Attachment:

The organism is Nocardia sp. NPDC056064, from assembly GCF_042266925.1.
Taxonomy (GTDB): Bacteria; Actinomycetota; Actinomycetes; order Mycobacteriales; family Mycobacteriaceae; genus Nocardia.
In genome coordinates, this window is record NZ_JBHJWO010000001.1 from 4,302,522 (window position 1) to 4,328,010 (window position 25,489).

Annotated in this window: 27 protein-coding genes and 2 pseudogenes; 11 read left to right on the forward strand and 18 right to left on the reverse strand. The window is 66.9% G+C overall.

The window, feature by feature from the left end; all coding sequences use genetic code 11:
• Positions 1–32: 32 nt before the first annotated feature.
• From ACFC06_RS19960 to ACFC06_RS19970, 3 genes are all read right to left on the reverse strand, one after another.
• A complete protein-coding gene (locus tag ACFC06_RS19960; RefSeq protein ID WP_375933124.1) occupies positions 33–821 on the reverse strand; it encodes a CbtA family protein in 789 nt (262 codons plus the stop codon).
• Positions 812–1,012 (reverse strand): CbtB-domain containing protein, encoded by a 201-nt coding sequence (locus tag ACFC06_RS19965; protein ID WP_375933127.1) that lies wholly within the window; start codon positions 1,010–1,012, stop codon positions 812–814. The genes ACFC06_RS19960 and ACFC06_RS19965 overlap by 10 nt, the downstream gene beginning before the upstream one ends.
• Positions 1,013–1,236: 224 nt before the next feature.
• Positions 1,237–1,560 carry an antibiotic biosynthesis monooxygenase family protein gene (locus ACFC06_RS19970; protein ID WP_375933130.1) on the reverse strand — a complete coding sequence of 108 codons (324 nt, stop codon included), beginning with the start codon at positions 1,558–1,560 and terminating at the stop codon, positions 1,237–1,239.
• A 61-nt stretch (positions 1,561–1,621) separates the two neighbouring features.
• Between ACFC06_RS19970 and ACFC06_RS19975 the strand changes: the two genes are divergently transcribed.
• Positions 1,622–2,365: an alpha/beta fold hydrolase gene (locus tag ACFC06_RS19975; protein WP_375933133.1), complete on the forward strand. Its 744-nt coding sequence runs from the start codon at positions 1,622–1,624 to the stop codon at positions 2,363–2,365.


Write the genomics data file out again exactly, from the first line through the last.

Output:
The organism is Nocardia sp. NPDC056064, from assembly GCF_042266925.1.
Taxonomy (GTDB): Bacteria; Actinomycetota; Actinomycetes; order Mycobacteriales; family Mycobacteriaceae; genus Nocardia.
In genome coordinates, this window is record NZ_JBHJWO010000001.1 from 4,302,522 (window position 1) to 4,328,010 (window position 25,489).

Annotated in this window: 27 protein-coding genes and 2 pseudogenes; 11 read left to right on the forward strand and 18 right to left on the reverse strand. The window is 66.9% G+C overall.

The window, feature by feature from the left end; all coding sequences use genetic code 11:
• Positions 1–32: 32 nt before the first annotated feature.
• From ACFC06_RS19960 to ACFC06_RS19970, 3 genes are all read right to left on the reverse strand, one after another.
• A complete protein-coding gene (locus tag ACFC06_RS19960; RefSeq protein ID WP_375933124.1) occupies positions 33–821 on the reverse strand; it encodes a CbtA family protein in 789 nt (262 codons plus the stop codon).
• Positions 812–1,012 (reverse strand): CbtB-domain containing protein, encoded by a 201-nt coding sequence (locus tag ACFC06_RS19965; protein ID WP_375933127.1) that lies wholly within the window; start codon positions 1,010–1,012, stop codon positions 812–814. The genes ACFC06_RS19960 and ACFC06_RS19965 overlap by 10 nt, the downstream gene beginning before the upstream one ends.
• Positions 1,013–1,236: 224 nt before the next feature.
• Positions 1,237–1,560 carry an antibiotic biosynthesis monooxygenase family protein gene (locus ACFC06_RS19970; protein ID WP_375933130.1) on the reverse strand — a complete coding sequence of 108 codons (324 nt, stop codon included), beginning with the start codon at positions 1,558–1,560 and terminating at the stop codon, positions 1,237–1,239.
• A 61-nt stretch (positions 1,561–1,621) separates the two neighbouring features.
• Between ACFC06_RS19970 and ACFC06_RS19975 the strand changes: the two genes are divergently transcribed.
• Positions 1,622–2,365: an alpha/beta fold hydrolase gene (locus tag ACFC06_RS19975; protein WP_375933133.1), complete on the forward strand. Its 744-nt coding sequence runs from the start codon at positions 1,622–1,624 to the stop codon at positions 2,363–2,365.